Henry H Hap Arnold.001

Brass Ring was abandoned on 13 March 1953, once the Air Force determined that a manned aircraft could execute the delivery safely (at least, for those on board).  It would be decades before another company closely associated with nuclear research – General Atomics (more here) – supplied the US Air Force with its first MQ-1 Predators.

1994-august

These were originally conceived as unarmed, tactical not strategic platforms, designed to provide intelligence, surveillance and reconnaissance for conventional strike aircraft. But the concern with American lives became a leitmotif of both programs, and one of the foundations for today’s remote operations is the ability (as the USAF has it) to ‘project power without vulnerability’.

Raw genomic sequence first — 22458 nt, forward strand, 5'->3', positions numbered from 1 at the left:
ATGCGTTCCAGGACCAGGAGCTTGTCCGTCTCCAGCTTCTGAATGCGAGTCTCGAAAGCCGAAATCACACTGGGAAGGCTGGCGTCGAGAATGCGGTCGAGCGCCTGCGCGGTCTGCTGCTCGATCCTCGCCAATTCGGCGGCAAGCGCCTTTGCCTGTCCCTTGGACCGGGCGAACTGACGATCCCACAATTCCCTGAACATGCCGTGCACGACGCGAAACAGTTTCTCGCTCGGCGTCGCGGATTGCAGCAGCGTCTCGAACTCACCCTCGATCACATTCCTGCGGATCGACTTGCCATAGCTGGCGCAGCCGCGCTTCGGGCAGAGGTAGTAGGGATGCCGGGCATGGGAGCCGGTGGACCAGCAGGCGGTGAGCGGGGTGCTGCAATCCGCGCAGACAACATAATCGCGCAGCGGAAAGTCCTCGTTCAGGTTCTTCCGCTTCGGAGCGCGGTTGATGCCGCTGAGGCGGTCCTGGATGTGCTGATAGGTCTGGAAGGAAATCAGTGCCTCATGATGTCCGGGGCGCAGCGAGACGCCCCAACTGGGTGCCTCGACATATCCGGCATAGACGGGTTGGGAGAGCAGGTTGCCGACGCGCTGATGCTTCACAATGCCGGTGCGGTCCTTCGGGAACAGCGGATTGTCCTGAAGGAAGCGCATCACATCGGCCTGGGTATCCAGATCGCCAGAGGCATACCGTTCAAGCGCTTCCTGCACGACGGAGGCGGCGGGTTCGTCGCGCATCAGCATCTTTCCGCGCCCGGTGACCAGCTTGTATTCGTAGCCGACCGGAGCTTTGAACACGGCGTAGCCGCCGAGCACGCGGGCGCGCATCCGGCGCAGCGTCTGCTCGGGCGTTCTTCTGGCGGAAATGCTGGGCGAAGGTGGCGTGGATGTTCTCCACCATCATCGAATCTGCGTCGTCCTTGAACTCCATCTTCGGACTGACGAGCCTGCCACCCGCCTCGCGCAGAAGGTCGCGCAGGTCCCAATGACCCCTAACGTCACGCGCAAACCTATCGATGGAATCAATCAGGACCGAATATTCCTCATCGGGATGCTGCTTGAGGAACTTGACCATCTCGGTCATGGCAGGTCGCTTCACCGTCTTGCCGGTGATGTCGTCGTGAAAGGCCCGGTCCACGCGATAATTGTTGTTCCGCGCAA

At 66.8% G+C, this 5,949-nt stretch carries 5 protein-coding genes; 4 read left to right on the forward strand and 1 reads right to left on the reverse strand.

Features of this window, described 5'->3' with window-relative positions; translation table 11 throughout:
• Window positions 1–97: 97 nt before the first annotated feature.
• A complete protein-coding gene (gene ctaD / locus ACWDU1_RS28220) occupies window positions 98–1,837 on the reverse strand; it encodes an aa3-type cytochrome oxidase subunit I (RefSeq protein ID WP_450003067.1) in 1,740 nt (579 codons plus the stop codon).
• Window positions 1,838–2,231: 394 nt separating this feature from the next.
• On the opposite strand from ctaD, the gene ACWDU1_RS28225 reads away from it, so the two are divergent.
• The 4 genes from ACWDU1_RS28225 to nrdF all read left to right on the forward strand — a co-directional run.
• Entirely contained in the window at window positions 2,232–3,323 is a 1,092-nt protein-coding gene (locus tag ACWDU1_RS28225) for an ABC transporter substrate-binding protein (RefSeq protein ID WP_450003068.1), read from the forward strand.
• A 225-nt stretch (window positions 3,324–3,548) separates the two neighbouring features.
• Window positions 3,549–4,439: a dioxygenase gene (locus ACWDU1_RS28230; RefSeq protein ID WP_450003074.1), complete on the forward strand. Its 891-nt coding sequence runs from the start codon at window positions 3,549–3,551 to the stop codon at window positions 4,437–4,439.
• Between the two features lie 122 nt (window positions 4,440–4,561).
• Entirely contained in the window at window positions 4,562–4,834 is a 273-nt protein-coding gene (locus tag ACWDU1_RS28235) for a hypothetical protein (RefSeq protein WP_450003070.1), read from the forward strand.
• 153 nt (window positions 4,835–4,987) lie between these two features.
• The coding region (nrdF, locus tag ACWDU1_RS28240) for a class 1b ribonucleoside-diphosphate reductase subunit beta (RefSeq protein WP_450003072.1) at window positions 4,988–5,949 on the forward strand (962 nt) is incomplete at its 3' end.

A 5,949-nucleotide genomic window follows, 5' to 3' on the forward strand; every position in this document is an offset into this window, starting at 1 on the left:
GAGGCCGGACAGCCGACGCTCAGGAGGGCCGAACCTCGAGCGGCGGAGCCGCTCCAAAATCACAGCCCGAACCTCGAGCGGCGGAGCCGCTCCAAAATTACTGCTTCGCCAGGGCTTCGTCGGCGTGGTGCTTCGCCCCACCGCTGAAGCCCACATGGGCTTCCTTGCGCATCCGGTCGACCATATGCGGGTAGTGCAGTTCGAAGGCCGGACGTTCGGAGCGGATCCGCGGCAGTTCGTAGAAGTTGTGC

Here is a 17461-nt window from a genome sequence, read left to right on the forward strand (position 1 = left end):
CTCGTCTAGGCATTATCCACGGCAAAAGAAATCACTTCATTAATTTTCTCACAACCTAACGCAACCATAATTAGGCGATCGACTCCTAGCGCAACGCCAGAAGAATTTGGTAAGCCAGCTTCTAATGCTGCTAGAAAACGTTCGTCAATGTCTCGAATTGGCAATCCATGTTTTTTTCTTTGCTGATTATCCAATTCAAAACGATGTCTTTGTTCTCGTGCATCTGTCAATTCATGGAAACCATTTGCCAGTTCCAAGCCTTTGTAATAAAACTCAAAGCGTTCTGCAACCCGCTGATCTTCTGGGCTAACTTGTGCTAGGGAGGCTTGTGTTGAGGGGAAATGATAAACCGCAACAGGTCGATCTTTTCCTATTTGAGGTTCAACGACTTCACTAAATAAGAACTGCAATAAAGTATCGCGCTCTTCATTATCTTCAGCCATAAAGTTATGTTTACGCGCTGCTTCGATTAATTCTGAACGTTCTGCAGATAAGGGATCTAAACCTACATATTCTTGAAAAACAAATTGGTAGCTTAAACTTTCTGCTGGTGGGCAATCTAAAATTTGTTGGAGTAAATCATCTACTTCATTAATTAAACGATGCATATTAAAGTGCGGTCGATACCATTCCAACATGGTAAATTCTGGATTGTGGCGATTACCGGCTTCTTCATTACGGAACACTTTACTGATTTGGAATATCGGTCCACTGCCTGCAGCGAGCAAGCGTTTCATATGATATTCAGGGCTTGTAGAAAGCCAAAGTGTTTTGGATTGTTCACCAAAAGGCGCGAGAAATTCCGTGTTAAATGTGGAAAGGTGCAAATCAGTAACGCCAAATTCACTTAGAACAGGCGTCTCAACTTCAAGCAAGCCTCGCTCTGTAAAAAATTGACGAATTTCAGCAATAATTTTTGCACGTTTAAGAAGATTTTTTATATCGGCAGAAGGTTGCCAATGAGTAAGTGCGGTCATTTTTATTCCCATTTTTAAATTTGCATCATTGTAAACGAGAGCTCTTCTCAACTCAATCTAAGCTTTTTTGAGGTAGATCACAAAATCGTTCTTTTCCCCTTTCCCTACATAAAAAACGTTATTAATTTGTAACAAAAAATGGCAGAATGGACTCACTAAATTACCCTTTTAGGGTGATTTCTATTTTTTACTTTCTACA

BOYER By the bomb's early lightThe visible effects of bombing Hiroshima and Nagasaki on the Japanese population were the subject of strict censorship – still photographs were never published, while Japanese media and even US military film crews had their documentary footage embargoed – and public attention in the United States was turned more or less immediately towards visualising ‘Hiroshima USA’ (Paul Boyer is particularly good on this; there are also many images and a good discussion here). Even the US Strategic Bombing Survey indulged in the same speculation: ‘What if the target for the bomb had been an American city?’ it asked in its June 1946 report. ‘The casualty rates at Hiroshima and Nagasaki, applied to the massed inhabitants of Manhattan, Brooklyn, and the Bronx, yield a grim conclusion.’ Although the original targets had been Asian cities it was American cities that were designated as future victims.  ‘Physically untouched by the war’ (apart from Pearl Harbor), Boyer wrote,

‘the United States at the moment of victory perceived itself as naked and vulnerable.  Sole possessors and users of a devastating instrument of mass destruction, Americans envisioned themselves not as a potential threat to other peoples, but as potential victims.’